Skip to main content
Select Source:

Tianjin

Tianjin or Tientsin (both: tyän´jĬn´), city and independent municipality (2010 pop. 12,938,224), NE China. In E central Hebei prov., it is a politically independent unit (4,400 sq mi/11,399 sq km) administered directly by the central government. The third largest city in China, Tianjin's urban core is located at the confluence of the Hai River (c.30 mi/50 km from its mouth) with the Grand Canal. Its port, located on the Bohai, an arm of the Yellow sea, is one of China's leading international ports and the collection and distribution center for the N China plain. It is connected by rail with much of China, and the city has a subway system. Tianjin is an important manufacturing center, with iron- and steelworks, textile mills (cotton, woolen, and hemp), machine shops, a chemical industry based on salt, flour mills and other food-processing establishments, paper mills, and plants making heavy machinery, automobiles, precision instruments, cement, fertilizer, rubber products, carpets, lubricants, computers and computer components, and telecommunications equipment. The banking and trade industries also are vital to the economy. The part of the city known as the Binhai New Area, which includes the port, has been designated a special economic zone in order to increase foreign trade and investment. The municipality-encouraged construction of the Yujiapu Financial District in Binhai on the Hai River, intended to transform Tianjin into a world financial center, has largely resulted in underoccupied skyscrapers.

Strategically located on the overland route to Manchuria, Tianjin has been a frequent military objective since its rise to importance in the late 18th cent. Agreements exacted from China by the British and French in 1860 made Tianjin a treaty port and conceded parts of it for foreign settlements and garrisons. In the Boxer Uprising (1900) there was a joint foreign occupation, and the Europeans razed the walls. With the abolition of the last foreign concessions in 1946, Tianjin was completely restored to Chinese sovereignty. The city has an astronomical observatory and is the seat of Hebei Univ., Nankai Univ., Tianjin Univ., a medical college, and a music conservatory.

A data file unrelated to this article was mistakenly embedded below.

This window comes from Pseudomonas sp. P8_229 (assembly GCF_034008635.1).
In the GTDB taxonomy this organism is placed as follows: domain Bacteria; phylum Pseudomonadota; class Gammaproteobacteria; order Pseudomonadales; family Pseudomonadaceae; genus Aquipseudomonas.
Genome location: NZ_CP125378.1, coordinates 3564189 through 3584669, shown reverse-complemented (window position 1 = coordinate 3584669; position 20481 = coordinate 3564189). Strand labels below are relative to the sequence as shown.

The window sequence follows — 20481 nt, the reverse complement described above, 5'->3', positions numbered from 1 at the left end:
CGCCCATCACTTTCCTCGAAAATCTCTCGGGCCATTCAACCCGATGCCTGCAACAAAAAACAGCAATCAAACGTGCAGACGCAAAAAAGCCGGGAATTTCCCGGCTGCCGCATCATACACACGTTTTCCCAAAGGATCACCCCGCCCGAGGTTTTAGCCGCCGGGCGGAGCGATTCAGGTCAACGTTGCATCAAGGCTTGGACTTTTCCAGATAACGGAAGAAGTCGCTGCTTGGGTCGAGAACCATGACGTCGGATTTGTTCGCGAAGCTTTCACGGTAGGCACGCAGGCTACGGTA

Cite this article
Pick a style below, and copy the text for your bibliography.

  • MLA
  • Chicago
  • APA

"Tianjin." The Columbia Encyclopedia, 6th ed.. . Encyclopedia.com. 20 Oct. 2017 <http://www.encyclopedia.com>.

"Tianjin." The Columbia Encyclopedia, 6th ed.. . Encyclopedia.com. (October 20, 2017). http://www.encyclopedia.com/reference/encyclopedias-almanacs-transcripts-and-maps/tianjin

"Tianjin." The Columbia Encyclopedia, 6th ed.. . Retrieved October 20, 2017 from Encyclopedia.com: http://www.encyclopedia.com/reference/encyclopedias-almanacs-transcripts-and-maps/tianjin

Tianjin

Tianjin (Tientsin) Port and industrial city on the River Hai, ne China. It is China's third-largest city and the most important international port in n China. Founded in c.300 bc, it became prominent in the late 18th century because of its strategic position en route to Manchuria. In 1860, the British and French obtained the right to use Tianjin as a treaty port. In 1900, the city came under European occupation. Due to its excellent transport links, it remains n China's main trading centre. The city is administered as a special economic zone to encourage inward investment. Industries: iron, steel, heavy machinery, transport equipment, textiles, carpets. Pop. (1999) 5,286,800.

Cite this article
Pick a style below, and copy the text for your bibliography.

  • MLA
  • Chicago
  • APA

"Tianjin." World Encyclopedia. . Encyclopedia.com. 20 Oct. 2017 <http://www.encyclopedia.com>.

"Tianjin." World Encyclopedia. . Encyclopedia.com. (October 20, 2017). http://www.encyclopedia.com/environment/encyclopedias-almanacs-transcripts-and-maps/tianjin

"Tianjin." World Encyclopedia. . Retrieved October 20, 2017 from Encyclopedia.com: http://www.encyclopedia.com/environment/encyclopedias-almanacs-transcripts-and-maps/tianjin